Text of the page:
Thursday, April 12, 2007

BIG BOX repeal on the ballot

The referendum petition was reportedly certified by the County Clerk today.

1658 Signatures submitted
1424 Certified as valid - others were not registered, duplicates, non Heber, etc.

As under 1200 were required by law to put the item on the ballot; it appears that Heber citizens WILL have the opportunity to repeal the MURCZA zone allowing 150,000 (or more) sqft retail businesses and five story condo units at 20 (?) units per acre.

Heber City Council basically ignored the petition signers:

Ballot box may decide big-box issue in Heber City
By Christopher Smart The Salt Lake TribuneSalt Lake Tribune
Article Last Updated:04/09/2007 12:24:49 AM MDT
The Heber City Council voted last week to zone 70 acres for big-box retail - despite a petition drive to allow voters to determine whether such large structures should be built within city limits.

A grass-roots organization called "Put Heber Valley First" needed to gather the signatures of 1,160 registered Heber City voters to put the referendum on the November ballot. They submitted 1,595 names to City Hall before the April 1 deadline.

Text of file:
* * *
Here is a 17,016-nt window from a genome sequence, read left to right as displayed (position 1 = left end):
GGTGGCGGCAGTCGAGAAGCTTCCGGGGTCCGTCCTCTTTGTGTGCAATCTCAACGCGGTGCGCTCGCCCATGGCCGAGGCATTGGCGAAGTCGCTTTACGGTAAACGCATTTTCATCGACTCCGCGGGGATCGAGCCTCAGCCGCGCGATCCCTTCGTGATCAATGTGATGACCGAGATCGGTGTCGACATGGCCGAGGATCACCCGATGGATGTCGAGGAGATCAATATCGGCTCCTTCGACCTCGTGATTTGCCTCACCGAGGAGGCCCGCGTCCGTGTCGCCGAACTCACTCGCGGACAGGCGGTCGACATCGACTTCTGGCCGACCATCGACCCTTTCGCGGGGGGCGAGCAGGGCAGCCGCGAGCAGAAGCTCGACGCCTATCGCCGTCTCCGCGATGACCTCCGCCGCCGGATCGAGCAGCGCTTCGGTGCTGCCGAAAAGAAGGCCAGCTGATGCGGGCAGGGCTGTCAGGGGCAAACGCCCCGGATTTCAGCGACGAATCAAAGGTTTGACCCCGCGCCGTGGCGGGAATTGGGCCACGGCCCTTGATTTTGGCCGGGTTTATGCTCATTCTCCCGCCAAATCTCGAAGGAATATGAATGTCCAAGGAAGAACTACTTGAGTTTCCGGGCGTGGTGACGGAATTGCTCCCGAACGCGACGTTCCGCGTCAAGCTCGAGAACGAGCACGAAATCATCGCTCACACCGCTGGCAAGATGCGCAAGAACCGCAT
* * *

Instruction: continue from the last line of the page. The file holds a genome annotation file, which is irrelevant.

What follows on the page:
Wasatch County Clerk Brent Titcomb is in the process of certifying the petition signatures. That tally should be complete this week. The petition push came in reaction to a February council vote to increase the limit on large retail outlets from 60,000 square feet to 150,000 square feet. That could set the stage for Wal-Mart.

Mayor Dave Phillips said Friday he believes there is a good chance the issue will go to voters. The Boyer Co., which is acquiring most of the 70 acres in question, had requested the rezone, Phillips said. "The developer knows it could go to a referendum," he said. Nonetheless, the council voted 4-1 for the rezone. Councilman Terry Lange cast the lone vote against the change.

Councilwoman Elizabeth Hokanson said the council didn't wait for the petition to be certified because "we wanted our intentions known." She pointed to a 2005 study that showed 90 percent of Heber City residents' nongrocery retail spending takes place outside Wasatch County. In addition, Hokanson said, Heber City leaders fear big-box retail could come to Wasatch County but be located outside city limits. "We want to broaden our commercial area and our tax base."

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